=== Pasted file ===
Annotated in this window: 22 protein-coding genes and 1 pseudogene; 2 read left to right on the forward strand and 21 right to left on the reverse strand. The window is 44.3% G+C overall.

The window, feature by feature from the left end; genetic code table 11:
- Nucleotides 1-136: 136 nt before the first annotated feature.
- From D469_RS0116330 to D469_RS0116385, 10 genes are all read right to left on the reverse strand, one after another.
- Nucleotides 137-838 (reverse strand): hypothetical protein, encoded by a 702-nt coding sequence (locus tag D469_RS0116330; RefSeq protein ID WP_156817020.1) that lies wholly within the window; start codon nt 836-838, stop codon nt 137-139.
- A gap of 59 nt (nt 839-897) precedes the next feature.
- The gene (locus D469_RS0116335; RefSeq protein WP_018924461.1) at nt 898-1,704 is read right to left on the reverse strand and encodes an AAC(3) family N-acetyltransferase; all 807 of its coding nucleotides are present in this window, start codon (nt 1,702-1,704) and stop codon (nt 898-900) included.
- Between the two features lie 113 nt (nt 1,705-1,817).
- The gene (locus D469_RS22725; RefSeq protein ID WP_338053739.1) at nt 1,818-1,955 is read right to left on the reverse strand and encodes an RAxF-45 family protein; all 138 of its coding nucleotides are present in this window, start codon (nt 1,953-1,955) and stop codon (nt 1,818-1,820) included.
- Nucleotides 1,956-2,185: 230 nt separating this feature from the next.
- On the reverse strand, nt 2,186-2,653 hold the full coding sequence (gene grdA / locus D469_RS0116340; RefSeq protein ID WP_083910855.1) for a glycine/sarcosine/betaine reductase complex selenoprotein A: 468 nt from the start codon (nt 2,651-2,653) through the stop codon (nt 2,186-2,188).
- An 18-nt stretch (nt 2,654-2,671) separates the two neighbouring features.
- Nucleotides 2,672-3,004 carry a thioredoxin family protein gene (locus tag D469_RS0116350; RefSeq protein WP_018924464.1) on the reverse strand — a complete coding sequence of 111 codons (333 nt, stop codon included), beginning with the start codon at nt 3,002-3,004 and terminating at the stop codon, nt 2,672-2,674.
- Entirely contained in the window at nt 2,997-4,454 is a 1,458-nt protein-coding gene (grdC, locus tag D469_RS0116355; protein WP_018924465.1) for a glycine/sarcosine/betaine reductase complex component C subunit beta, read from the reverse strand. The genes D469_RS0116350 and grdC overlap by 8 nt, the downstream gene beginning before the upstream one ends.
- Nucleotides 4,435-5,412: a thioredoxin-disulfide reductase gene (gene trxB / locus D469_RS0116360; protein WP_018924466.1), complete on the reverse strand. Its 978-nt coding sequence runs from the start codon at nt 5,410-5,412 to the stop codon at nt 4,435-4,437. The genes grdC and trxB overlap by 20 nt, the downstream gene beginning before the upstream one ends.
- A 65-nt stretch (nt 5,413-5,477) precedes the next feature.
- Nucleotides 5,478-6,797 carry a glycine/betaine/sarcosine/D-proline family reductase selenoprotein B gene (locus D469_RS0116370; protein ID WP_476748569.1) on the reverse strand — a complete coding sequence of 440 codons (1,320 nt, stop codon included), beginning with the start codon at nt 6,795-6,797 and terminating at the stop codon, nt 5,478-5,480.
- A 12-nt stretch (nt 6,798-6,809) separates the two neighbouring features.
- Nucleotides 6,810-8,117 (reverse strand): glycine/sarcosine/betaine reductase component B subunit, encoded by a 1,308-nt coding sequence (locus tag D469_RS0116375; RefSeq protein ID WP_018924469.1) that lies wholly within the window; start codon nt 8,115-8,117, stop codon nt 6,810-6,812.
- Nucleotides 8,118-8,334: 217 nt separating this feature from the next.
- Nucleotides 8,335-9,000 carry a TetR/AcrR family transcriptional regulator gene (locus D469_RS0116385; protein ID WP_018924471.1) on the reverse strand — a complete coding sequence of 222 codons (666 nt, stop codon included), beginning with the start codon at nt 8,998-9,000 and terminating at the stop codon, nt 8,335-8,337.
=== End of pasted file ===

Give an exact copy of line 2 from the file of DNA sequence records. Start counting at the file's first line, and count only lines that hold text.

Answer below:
The window, feature by feature from the left end; genetic code table 11: